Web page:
CS: US dollar bull market intact

See the latest Australian dollar analysis here:

Macro Afternoon

Credit Suisse with the note:

April thus far has seen global equity markets in the main continue their steady march higher, led as usual by the pied piper of US equity markets. The laggards / losers have been the likes of Chinese, Indian, Russian and Turkish equities, which reflect local problems linked to covid spikes, monetary policy mishaps, foreign policy risk or credit concerns. But the underlying global driver–a post-pandemic global economic recovery–remains alive and well and the primary driver of general asset prices.

Helping risky assets further has been the fact that the benchmark US 10-year yield saw its 2021 peak around 1.74% on 31 Mar, and has steadily moved lower since to 1.62%. This comes despite the release of a strong US Marpayrolls number on 2 Apr, as well as an above-expectations CPI print on 13Apr, against a backdrop of new fiscal spending plans, for this year and beyond, planned by the Biden administration. In essence, it seems the market for now has priced in enough in terms of these various upside risks for US yields, and is prepared to sit tight for a period and see whether strong data are sustainable over a multi-month period and / or whether Biden’s new spending plans actually materialize anywhere close to initial headline suggestions. After all, Fed officials are still pushing back against narratives that imply that mere strong forecasts should be enough to push them into rate hikes, and sticking to the line that actual data for employment and inflation must be convincingly strong before there is any grounds to tighten monetary policy. And Republican politicians have been forceful in rejecting Biden’s latest proposals, following on from their universal objection to the $1.9 trillion stimulus package passed inQ1.

With the pause button having been hit on upside for the US rates, the USD has also struggled this month. This has partly been a result of a positioning washout; markets had approached key US data looking for an asymmetric bias to strong outcomes and the greenback then fell victim to “buy the rumor, sell the fact” price action. But it also partly reflects a modest shift in the narrative towards consideration of the possibility of vaccination / herd immunity laggards like the euro area, or regions with a recent large spate of cases that may now settle down such as Sweden or Eastern Europe, being oversold and deserving correction. As is typical, periods of reduced volatility also tend to benefit thelikes of CAD and MXN, which offer still-decent nominal rates as well as strong exposure to positive US growth.

Putting these developments together, we are not minded to change any of our key view for Q2 as highlighted last week in our FX Outlook. We see the price action so far in April as corrective in the case of currencies like USD and GBP that have lost ground and idiosyncratic in the case of typically pro-risk currencies that have lagged (e.g.RUB or INR). We still expect to see down the line the USD resume its rally against the key funding currencies (EUR, CHFand JPY), and we are looking to fade rallies in EURUSD towards 1.20 as one example. This week we also recommend selling EURGBP around 0.8790, which detail below.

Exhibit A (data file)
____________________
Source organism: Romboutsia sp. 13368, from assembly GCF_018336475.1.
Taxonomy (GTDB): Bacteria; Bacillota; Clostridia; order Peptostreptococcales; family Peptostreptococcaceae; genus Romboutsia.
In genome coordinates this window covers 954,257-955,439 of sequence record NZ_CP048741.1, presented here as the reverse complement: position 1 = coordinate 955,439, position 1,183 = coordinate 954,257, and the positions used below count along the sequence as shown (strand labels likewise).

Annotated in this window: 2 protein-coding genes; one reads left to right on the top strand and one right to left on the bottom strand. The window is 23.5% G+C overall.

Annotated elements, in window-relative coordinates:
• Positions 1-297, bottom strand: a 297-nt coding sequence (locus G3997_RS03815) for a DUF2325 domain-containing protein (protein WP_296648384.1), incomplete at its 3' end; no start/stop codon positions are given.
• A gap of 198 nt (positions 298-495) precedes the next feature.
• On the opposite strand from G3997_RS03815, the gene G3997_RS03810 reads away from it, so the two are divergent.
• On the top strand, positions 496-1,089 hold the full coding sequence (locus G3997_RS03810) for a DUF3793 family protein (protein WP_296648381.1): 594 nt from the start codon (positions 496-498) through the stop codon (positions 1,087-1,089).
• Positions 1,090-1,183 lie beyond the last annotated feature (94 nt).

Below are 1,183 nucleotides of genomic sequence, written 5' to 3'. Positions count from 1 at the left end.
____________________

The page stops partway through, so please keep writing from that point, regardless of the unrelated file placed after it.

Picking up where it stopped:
The bottom line is that our expectation is for the market to overcome its sense of indigestion from the sharpness of US rates moves so far this year and to again look for another leg higher in US yields as Q2 proceeds, and we expect this to benefit the greenback. We do not yet fully subscribe to the idea that“peak covid divergence” has already been seen between economies on track to open quickly as herd immunity approaches such as the US and UK, and those like the euro area and Japan which are either seeing worsening conditions onthe ground and /or are lagging materially in terms of vaccinations. We still prefer to play pro-reflation views outside the USD in linked currencies like MXN or CAD and / or other covid outperformers such as GBP, funded out of EUR, CHF or JPY.

As far as this week goes, we see US Mar retail sales data as an important test of our thesis. If the numbers are strong and US yields / the USD still fail to react positively, or if they are weak and these variables move down relatively sharply, we would need to consider more seriously the possibility that we are wrong about the positioning washout being nearly complete, and we would likely need to adjust our views and entry levels accordingly.

David Llewellyn-Smith


  1. – I still expect the USD to go (much) higher in a (short term ???) CYCLICAL USD bull market. But a USD sharply rising is the last thing I would like to see. Because it would mean that there’s going to be a MAJOR sell-off going on as well.
    – And a rising USD is the death knell for the entire commodity complex (think: e.g. australian iron ore).
    – People who are long US T-bonds are at the same time short USDs. So, I would expect that when there is a MAJOR sell-off in US T-bonds (= rising 10 & 30 yields) the USD is going to (sharply) rise / a USD to “go ballistic” against (almost) all other currencies.